A pediatrician’s reflections on the election of 2020
“Change will not come if we wait for some other person, or if we wait for some other time. We are the ones we’ve been waiting for. We are the change that we seek.” ― Barack Obama
This year has been marked by significant upheaval. Climate change has taken center stage with large and destructive fires and stronger and more destructive hurricanes and other weather phenomena.
This has also been a year marked by loss. We have lost famous people including KobeBryant, Chadwick Boseman, John Lewis, and Ruth Bader Ginsburg. Many families have also suffered personal losses of their own loved ones.
However, two pivotal events have defined 2020: the death of George Floyd and the coronavirus pandemic. The murder of George Floyd by the police sparked a conflagration of national and global protests by people of all backgrounds, seeking a reckoning on racial injustice and an end to police violence.
However, nothing has changed life across the globe more than the coronavirus pandemic. COVID 19 has wrought havoc in the lives of millions of people around the world by causing illness and death. But more than that, it has impacted almost every single facet of our lives from how we work, play, go to school and interact with others.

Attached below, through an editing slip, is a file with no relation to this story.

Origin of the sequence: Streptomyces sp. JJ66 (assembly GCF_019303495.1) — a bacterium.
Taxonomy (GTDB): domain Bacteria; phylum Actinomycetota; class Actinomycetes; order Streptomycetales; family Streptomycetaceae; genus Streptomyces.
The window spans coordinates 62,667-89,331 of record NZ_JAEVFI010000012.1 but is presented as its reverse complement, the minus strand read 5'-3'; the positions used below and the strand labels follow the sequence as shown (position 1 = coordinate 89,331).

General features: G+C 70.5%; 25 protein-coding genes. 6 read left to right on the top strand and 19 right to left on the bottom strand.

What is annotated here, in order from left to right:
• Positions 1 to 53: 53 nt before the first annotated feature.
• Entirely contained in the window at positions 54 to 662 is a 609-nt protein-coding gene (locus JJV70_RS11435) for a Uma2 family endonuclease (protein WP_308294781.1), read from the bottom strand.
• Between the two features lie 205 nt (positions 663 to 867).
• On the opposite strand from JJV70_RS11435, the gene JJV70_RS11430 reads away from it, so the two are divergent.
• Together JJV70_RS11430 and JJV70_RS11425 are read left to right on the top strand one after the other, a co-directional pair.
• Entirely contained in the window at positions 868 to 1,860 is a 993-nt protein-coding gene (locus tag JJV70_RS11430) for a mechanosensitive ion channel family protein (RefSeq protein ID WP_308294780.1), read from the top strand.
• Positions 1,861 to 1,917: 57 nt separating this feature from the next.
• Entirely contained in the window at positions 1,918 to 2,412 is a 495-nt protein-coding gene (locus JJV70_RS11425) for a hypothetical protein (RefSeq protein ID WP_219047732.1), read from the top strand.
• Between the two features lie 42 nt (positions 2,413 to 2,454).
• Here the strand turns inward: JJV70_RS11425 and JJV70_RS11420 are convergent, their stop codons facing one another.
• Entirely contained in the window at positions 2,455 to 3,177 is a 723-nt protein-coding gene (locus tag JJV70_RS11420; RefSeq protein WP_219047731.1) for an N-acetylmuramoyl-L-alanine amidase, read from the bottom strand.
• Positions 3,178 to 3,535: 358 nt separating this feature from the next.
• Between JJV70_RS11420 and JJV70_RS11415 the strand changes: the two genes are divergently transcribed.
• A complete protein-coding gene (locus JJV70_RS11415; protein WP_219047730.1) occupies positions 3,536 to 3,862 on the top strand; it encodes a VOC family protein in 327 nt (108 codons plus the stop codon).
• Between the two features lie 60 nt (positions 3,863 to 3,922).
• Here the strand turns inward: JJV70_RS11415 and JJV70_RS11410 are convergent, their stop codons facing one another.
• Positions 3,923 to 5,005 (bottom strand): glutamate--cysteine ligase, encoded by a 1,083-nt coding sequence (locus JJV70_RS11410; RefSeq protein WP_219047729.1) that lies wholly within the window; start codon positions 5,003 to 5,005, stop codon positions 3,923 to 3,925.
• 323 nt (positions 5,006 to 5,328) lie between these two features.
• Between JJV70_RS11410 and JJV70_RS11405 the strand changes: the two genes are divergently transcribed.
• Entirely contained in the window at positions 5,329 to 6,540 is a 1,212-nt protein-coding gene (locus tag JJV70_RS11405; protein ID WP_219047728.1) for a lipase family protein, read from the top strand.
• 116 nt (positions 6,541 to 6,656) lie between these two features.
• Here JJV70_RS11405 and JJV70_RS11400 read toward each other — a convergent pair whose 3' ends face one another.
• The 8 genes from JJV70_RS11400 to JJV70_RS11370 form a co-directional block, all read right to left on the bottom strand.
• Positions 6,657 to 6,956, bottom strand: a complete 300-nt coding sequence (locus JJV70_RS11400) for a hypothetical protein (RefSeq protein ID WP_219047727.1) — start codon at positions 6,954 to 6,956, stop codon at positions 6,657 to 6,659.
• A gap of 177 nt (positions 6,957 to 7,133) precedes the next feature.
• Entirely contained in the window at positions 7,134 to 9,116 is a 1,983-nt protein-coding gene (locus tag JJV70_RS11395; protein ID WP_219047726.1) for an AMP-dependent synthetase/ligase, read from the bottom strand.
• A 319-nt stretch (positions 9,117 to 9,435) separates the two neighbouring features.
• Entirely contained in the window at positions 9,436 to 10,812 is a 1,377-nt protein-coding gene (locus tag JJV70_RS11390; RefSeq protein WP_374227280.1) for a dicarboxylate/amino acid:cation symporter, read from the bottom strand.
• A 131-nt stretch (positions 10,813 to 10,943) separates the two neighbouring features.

Through all this chaos, what has become clear is the importance of leadership in helping communities and our society as a whole navigate these turbulent waters. The failure of leadership in our own country has contributed to a staggering loss of more than 225,000 American lives to COVID-19. The politicization of the response to this pandemic in our country means that this number continues to climb.
We are now well into election season. Early voting in person or by mail is ongoing and will culminate on November 3, 2020. As a pediatrician, I am guided by what will make the lives of my patients better.
In Minnesota, there are over one million children under the age of 18. They are relying on the adults in their lives to vote their interests. c
The American Academy of Pediatrics (AAP) recently released their latest “Blueprint for Kids.” This document is meant to guide lawmakers about issues pertinent to the welfare of children. It outlines a comprehensive child health policy agenda.
According to the AAP, “the Blueprint reflects on the State of Children in 2020, and recommends policies to promote healthy children, support secure families, build strong communities, and ensure our role as a leading nation for youth.”
There are multiple issues facing our children, and who we vote for will have an impact on the health of children and their families. Currently, 18 Republican-led states are challenging the constitutionality of the Affordable Care Act (ACA) in the Supreme Court.
According to the Kaiser Family Foundation, “If all or most of the law ultimately is struck down, it will have complex and far-reaching consequences for the nation’s health care system, affecting nearly everyone in some way.
A host of ACA provisions could be eliminated, including protections for people with pre-existing conditions, subsidies to make individual health insurance more affordable, expanded eligibility for Medicaid, coverage of young adults up to age 26 under their parents’ insurance policies, and coverage of preventive care with no patient cost-sharing.”